Well, the business owner is very precise, wants things to be totally above-board, blah blah blah, I explained. He rolled his eyes and called a colleague to inquire about the necessity for an IVA in such a situation. The colleague obviously posed the same question about nero transactions because Signore Commercialista parroted my response to him verbatim. More eye rolling and gesticulating. In the end, he drew an elaborate outline on a blank page demonstrating all the reasons why I should not take a Partita IVA at this point in time, then generated a form for me to present to the business owner in question, telling him that I am currently exempt from IVA taxation.
This seemed a little unseemly to me. I understood the whole host of reasons for not wanting the IVA number, but was unconvinced that I was totally free from the responsibility of it. I explained this whole affair to a friend who counseled me to talk to Franco, his father-in-law. “He works for the Agenzia delle Entrate. He will be able to tell you what you need to do.” The Agenzia is the tax department, basically the equivalent of the IRS. Seemed like a good, solid connection.
Off we went to see Franco, whom we had previously met on a couple of occasions. He welcomed us warmly, ran off and fetched us caffe, and asked us to explain the situation, having been forewarned by his son-in-law that we’d be stopping by. I recounted the tale in full. He nodded silently and listened attentively. “Yes, I understand perfectly. Ma ...” with his wide eyebrows raised up to his hairline, he asked, “why is this man not paying you in nero?” He enumerated all the same points Signore Commercialista had diagrammed for us.
But, he offered, we can check with his colleague downstairs. He deals with such things daily and will know for certain. We descended and Franco whispered furtively to the man, whose name we never caught. Downstairs Colleague glanced in our direction throughout the conversation, shaking his head resolutely. He walked over to us and asked who the heck I was working for, is the man matto, crazy? Why am I not receiving the now-infamous black payments, for goodness sake? “No, you do not need an IVA at this point in time,” he stated authoritatively and marched back to his desk. It became apparent that I wouldn’t be able to get a tax ID number if I begged for one. “We want to make it as easy as possible for you, and believe me, opening the IVA can of worms is not what you want to do.” Franco did concede that I should talk to him about it again next year and we’ll re-evaluate the situation. I do find it very sweet that they were concerned about our welfare and considered us familiare enough to open up the back door and shove us through it, yet I still can’t help thinking, but this is the tax agency telling me to not pay taxes!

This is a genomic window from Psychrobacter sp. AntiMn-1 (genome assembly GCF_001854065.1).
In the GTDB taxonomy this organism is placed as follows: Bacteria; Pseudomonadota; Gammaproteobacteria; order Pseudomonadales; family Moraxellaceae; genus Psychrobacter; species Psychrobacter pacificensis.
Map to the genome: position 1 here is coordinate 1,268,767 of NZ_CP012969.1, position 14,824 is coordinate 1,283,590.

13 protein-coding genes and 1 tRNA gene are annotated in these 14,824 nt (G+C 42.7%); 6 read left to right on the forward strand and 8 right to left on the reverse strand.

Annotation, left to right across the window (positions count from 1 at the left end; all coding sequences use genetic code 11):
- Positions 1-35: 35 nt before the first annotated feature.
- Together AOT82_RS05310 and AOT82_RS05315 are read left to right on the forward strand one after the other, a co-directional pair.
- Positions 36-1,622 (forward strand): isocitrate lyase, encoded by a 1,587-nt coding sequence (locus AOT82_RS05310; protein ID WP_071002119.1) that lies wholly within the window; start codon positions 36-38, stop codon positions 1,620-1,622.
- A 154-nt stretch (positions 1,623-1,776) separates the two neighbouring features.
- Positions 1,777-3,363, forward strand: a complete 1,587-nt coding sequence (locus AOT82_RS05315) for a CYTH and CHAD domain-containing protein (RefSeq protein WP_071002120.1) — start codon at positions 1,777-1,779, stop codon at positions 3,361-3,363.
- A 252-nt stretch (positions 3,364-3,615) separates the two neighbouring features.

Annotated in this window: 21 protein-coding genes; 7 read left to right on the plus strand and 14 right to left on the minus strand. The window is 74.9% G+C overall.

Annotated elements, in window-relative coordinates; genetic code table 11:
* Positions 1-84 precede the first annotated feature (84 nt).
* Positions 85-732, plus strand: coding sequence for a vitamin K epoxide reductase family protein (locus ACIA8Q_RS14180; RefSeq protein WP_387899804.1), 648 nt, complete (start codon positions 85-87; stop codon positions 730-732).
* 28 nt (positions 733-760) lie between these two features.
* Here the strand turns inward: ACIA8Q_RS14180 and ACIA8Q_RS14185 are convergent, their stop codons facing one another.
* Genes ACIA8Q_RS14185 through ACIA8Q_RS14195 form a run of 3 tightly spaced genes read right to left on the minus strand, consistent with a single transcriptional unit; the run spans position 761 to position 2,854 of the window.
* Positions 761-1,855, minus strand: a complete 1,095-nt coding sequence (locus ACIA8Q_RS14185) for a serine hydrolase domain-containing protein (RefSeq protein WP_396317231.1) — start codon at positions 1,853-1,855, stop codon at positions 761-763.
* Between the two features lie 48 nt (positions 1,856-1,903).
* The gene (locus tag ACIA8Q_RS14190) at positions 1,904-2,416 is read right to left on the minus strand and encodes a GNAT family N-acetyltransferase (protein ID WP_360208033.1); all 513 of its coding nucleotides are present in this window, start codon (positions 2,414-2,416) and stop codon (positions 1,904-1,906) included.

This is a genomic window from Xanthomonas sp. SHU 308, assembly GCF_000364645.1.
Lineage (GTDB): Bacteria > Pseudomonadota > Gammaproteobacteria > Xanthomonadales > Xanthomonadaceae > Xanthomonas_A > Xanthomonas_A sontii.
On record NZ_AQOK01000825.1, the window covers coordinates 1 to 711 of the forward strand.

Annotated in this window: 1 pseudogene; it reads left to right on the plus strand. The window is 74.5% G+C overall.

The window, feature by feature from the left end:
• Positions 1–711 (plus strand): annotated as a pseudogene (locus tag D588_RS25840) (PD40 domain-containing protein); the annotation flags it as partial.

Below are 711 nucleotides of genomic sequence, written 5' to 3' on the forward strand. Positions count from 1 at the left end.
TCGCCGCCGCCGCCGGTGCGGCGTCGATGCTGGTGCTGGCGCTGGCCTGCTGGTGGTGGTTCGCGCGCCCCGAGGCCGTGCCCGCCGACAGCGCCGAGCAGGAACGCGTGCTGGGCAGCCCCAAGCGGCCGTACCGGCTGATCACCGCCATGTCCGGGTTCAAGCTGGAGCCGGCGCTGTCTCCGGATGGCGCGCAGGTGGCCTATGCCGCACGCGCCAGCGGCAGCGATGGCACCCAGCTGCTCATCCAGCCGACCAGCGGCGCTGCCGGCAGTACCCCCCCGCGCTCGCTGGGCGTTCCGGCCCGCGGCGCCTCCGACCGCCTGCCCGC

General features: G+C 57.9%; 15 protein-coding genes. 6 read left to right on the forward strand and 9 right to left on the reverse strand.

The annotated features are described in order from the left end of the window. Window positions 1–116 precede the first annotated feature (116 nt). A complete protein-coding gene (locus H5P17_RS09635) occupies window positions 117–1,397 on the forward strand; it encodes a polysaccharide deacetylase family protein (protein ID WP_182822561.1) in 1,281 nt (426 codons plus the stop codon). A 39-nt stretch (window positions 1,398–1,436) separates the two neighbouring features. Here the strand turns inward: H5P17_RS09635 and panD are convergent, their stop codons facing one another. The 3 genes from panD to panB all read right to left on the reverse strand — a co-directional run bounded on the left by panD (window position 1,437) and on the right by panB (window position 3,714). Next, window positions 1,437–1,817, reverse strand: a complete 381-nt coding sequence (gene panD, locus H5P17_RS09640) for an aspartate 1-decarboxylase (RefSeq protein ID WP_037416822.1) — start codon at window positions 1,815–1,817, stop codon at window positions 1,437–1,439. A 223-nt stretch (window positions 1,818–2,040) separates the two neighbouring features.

We’ve encountered lesser incidents, as well. Friends encourage us to take advantage of our foreign-ness to ride for free on buses and trains by not stamping tickets (“you can keep riding for free on the same ticket until you’re caught, and then you can just pretend to be ignorant tourists,” they tell us); or to “fool” the Carabinieri who pull us over on periodic roadside checks by speaking only English from the get-go, so as to avoid the “hassle” and time of producing our documents. Why wouldn’t we want to do that? Everyone likes pulling one over on the Carabinieri, they tell us. As for the train tickets, they insist that they’d all love to be able to get away with such a thing if they could and they’d surely use their foreign heritage to do such a thing the first chance they get, if and when they ever travel abroad, they ensure us. Our sense of fairness, when we tell them we won’t entertain such notions, amuses and confounds our friends.
There is apparently no limit to the number of back alleys and back doors that can be found. A local amica visited a dentist and was told she needed costly root canal and crown work. However, the dentist blatantly informed her, she’d receive a hefty discount if she would agree to pay cash and accept a receipt stating that the work cost even less than the paid amount. Because she found him rather creepy, she reported his scheme to the Guardia di Finanza, but she had the distinct impression that they already knew of his operations. The previously-mentioned and ridiculed television tax is avoided by everyone we know simply by not opening the door when the tax man comes a’calling.
And other businesses ask up front if payment will be made in cash, knocking off a decent percentage if it is, because they not only avoid the credit card company charges, but because many of them put the cash in the tasca instead of the till. I’ve heard of houses being left slightly unfinished to reduce the taxation rate, and rooms or portions of homes being “officially” segmented off while still being unofficially fully utilized, thus reducing the taxable square footage.
We must put things in order to renew our paperwork soon. We’ve recently become friends with a guy who works in the Questura. Perhaps a new back yard neighbor? It’s very tempting to ask him how we might avoid the long line of teeming masses at the Immigration Office.
Such is the reality of bureaucracy and business in Italy. Back doors may be more difficult to reach than those in my small Ohio hometown, but they’re certainly in existence, and they are every bit as well used as my grandparents’ was. Perhaps even more so.
© Valerie Schneider, 2008